Anatomy and Physiology 2
“Crohn’s disease is a chronic inflammatory bowel disorder that commonly affects the lower part of the small intestine and large intestine and typically begins in late childhood or early adulthood,” said Dr. Gary Lichtenstein, Director of the Center for Inflammatory Bowel Disease at the Hospital of the University of Pennsylvania, University of Pennsylvania School of Medicine. “The disease causes inflammation of the gastrointestinal tract, typically resulting in symptoms such as unpredictable and persistent diarrhea, fever and severe abdominal pain.”
According to a recent survey, Voices of Crohn’s, 60 percent of people with Crohn’s between the ages of 18 and 34 have been hospitalized within the last two years and more than half have required surgery within the past five years. Nevertheless, the majority of these people still find that their employers, families and friends underestimate the impact of the disease on their daily live.
The survey was conducted by Manhattan Research, on behalf of the Crohn’s & Colitis Foundation of America and the Digestive Disease National Coalition, and was sponsored by Centocor.
The Voices of Crohn’s survey examined three populations: the adult segment of the survey (people ages 18-27), families and the workplace. The survey results reveal that most people with Crohn’s have to visit more than one physician and in some cases, more than five physicians’ to obtain a proper diagnosis. Nearly half of the people surveyed also reported getting misdiagnosed and treated for other conditions prior to being diagnosed with Crohn’s disease.
Significant findings among people in the adult segment include: Approximately 20 percent of respondents in the adult segment (ages 18-27) reported that not only does Crohn’s affect their relationships with employers, friends, family members and the general public, but also limits their longing to date and confidence to pursue higher education.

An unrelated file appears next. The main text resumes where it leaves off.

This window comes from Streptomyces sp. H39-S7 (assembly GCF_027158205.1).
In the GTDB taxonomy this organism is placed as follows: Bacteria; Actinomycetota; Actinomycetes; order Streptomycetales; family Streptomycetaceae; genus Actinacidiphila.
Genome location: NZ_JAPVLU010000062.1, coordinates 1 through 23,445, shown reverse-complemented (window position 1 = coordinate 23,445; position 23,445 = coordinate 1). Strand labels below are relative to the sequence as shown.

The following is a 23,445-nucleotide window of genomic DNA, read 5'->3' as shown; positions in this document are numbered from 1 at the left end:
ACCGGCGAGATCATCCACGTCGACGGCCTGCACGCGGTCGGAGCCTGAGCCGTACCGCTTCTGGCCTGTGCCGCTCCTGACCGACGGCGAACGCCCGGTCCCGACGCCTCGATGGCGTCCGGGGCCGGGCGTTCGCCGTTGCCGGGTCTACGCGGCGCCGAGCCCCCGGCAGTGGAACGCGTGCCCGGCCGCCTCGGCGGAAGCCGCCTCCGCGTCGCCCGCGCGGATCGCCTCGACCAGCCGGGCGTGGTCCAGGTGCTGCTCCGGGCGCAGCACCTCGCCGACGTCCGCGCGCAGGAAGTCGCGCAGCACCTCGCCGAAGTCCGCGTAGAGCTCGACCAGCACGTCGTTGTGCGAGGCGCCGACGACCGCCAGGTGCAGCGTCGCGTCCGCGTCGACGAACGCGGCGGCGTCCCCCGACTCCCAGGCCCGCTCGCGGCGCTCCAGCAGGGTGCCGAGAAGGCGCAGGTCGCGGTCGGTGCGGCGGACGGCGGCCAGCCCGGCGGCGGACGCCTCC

Significant findings among families include: The highly incommodious symptoms of Crohn’s disease not only affect the person, but can also be disruptive to family and spousal relationships. 93 percent of people with Crohn’s report the disease has an impact on their overall emotional well-being and nearly half of all people surveyed felt as though they needed help with routine needs due to the effects of the disease.
Significant findings in the workplace include” Based on reporting from survey respondents, it is estimated that the impact of the lost productivity for employers due to Crohn’s disease could be as high as 1.3 billion dollars per year. This estimated impact on productivity takes into account the more than 500,000 people currently diagnosed with Crohn’s and the finding that 45 percent of those surveyed missed and average of 25.8 days of work per year.
Symptoms of Crohn’s disease differ from individual to individual. For some, symptoms are so mild that treatment isn’t even necessary. For persons with severe symptoms, however, treatment makes life endurable.
Because no cure is currently available, treatment focuses on improving quality of life, inducing and maintaining remission, and minimizing the negative side effects of treatment. Current methods of treatment are various combinations of anti-inflammatory drugs, medications to suppress the immune system, antibiotics, medications that directly address symptoms, nutritional supplements, and surgery.
Treatment for Crohn’s disease depends on the location and severity of disease, complications, and response to previous treatment. The goals of treatment are to control inflammation, correct nutritional deficiencies, and relieve symptoms such as abdominal pain, diarrhea, and rectal bleeding. Treatment may include drugs, nutrition supplements, surgery, or a combination of these options. At this time, treatment can help control the disease, but there is no cure.
According to the Crohn’s & Colitis